Bond Strategy Update – February 2016

Bond Strategy Update February 2016

Misallocation of Capital

The concept behind Quantitative Easing and Zero Interest Rate Policy is to encourage investors to take risks, to rekindle their ‘animal spirits’, which to many, is the driving force behind investments, and therefore, growth.

It seems that the central banks got what they wished for. Extraordinary monetary policies had pushed up the prices of commodities and spurred massive investments in their extraction, including crude oil. Since China ‘must have a bottomless appetite’, the whole exercise seemed to make sense.

Such massive investments involved substantial creation of credit, which investors were more than happy to oblige to. Recent news about financial difficulties facing commodities producers and their financiers revealed that over investment, or, misallocation of capital, might have been the case.

Over supply is everywhere, the slowdown in China is a symptom, not the cause.

The fallout includes depressed commodities prices, rising defaults (lenders and borrowers) and the resulting risk aversion that often chokes investment decisions, and if they are severe enough, could lead to recessions.

The year started with a thunderous roar of volatility. Crude oil fell below US$30 a barrel, the Chinese Yuan, both the Onshore and Offshore versions, depreciated further against the U.S. Dollar, equities retreated dramatically, and government bonds rallied despite strong competition from large corporate debt issuances.

As active managers, we at Caldwell are not adverse to volatility and uncertainty. It is in these environments that our in-depth analysis and well-thought out strategies really shine, making it easier for us to differentiate ourselves. We strive to generate Alpha – the absolute return one can get through active management of an investment portfolio, and also to better protect our clients’ capital.

The Credit Market

Years of Zero Interest Rate Policy has pushed investors out the risk curve to get them higher yields by taking on higher credit risks. Since late 2014 the credit markets have been deteriorating. Those invested in credit market instruments have seen the value of their investments shrink. The weakness was not noticeable until mid-2015, when the deterioration had already been well-entrenched.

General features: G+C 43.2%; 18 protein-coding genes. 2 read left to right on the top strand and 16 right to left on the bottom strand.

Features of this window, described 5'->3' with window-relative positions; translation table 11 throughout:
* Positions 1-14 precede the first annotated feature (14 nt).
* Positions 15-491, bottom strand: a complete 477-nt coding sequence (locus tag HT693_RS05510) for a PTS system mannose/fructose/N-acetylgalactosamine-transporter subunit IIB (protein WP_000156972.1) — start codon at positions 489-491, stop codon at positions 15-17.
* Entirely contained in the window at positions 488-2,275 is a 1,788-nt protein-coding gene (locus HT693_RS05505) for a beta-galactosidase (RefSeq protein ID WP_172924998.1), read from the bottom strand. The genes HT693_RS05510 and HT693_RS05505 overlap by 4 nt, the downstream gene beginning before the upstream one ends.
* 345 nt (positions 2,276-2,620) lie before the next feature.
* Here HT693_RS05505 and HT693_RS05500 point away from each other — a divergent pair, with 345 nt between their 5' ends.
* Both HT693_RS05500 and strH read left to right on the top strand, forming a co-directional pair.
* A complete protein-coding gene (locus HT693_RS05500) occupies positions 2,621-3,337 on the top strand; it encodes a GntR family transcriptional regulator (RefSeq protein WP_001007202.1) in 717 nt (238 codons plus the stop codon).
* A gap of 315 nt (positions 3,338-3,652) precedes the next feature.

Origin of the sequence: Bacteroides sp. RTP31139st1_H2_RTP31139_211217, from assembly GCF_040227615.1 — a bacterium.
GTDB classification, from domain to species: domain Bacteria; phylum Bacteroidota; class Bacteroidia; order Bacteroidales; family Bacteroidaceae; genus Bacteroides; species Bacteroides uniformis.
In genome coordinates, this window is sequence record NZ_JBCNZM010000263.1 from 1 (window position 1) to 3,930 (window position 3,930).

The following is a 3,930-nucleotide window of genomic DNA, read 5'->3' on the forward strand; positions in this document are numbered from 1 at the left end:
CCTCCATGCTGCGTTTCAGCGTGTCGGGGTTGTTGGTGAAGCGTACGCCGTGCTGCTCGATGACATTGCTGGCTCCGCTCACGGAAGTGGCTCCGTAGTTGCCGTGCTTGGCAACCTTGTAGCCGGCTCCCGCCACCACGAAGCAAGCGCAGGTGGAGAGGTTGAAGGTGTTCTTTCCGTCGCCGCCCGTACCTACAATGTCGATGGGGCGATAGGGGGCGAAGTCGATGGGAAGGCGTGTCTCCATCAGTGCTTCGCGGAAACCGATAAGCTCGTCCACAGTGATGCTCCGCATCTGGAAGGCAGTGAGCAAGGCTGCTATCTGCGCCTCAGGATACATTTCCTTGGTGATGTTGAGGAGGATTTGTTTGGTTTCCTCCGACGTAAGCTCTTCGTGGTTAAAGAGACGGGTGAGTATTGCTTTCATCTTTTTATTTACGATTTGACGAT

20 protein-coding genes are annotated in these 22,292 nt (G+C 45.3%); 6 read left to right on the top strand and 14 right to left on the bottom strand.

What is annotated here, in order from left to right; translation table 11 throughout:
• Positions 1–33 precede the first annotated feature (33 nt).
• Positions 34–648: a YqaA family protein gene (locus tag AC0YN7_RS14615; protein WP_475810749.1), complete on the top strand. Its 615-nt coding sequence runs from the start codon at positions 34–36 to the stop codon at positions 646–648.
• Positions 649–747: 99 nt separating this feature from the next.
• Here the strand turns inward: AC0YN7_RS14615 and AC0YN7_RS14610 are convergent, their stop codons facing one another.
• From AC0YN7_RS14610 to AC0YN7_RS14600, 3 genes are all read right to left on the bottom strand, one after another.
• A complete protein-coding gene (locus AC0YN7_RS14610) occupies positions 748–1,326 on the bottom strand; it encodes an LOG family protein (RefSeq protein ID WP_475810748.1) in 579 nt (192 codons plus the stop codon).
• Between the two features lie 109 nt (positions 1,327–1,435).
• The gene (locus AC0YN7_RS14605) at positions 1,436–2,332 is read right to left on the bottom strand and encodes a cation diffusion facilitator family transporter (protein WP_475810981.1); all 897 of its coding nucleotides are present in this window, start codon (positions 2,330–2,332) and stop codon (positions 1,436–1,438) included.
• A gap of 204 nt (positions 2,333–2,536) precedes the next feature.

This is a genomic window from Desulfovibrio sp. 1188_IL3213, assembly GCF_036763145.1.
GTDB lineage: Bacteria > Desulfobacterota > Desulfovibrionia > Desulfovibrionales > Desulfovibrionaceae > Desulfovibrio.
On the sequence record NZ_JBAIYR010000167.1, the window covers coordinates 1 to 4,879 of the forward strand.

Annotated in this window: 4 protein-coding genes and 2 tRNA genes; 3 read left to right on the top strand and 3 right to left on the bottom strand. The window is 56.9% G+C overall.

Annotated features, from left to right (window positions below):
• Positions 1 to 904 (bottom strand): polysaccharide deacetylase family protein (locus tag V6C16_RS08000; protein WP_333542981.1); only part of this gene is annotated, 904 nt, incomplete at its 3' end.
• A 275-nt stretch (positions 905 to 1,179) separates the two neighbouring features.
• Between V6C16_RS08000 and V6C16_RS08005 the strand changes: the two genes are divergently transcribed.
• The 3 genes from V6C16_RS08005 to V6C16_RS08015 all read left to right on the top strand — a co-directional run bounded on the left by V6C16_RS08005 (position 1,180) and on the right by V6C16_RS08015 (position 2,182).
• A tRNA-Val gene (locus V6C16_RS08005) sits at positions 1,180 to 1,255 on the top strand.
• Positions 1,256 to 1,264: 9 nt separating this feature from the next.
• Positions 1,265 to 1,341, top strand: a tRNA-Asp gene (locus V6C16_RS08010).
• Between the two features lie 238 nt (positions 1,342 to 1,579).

At press time, most lesser-rated corporate credit indices were at their worst levels in over four years; that is, those who have purchased corporate debt or corporate debt-related instruments in the past four years are seeing losses in their investments. (The widening of credit spreads has raised the discount rate, for dividends or yields, from those credit and equity instruments and significantly lowered their prices.) A reversal back to the upside for these lesser-rated credit instruments seems less and less likely. 2016 could be another year of declining values in lesser-rated corporate debt instruments.

The problem is accentuated by the fact that corporate debt outstanding has doubled since 2006 but the capacity by banks and dealers to trade and warehouse has dropped by 75%, a result of Dodd Frank, the Volcker Rule and Basel III; all demanded more risk capital to be allocated to support corporate debt trading activities. The ratio of corporate debt outstanding to market making capacity has changed from roughly 1:1 in 2006 to 8:1 in 2016. This topic has been widely written about, the trading liquidity in the corporate debt market is extremely thin. Any further selling will disproportionately exaggerate the price declines. The most recent survey by the Federal Reserve revealed that the 22 Primary Dealers (appointed Dealers for Treasury debt issuances) collectively held less than $20 billion of inventories in corporate debt; that is less than 10% of their capacity, a disturbing development.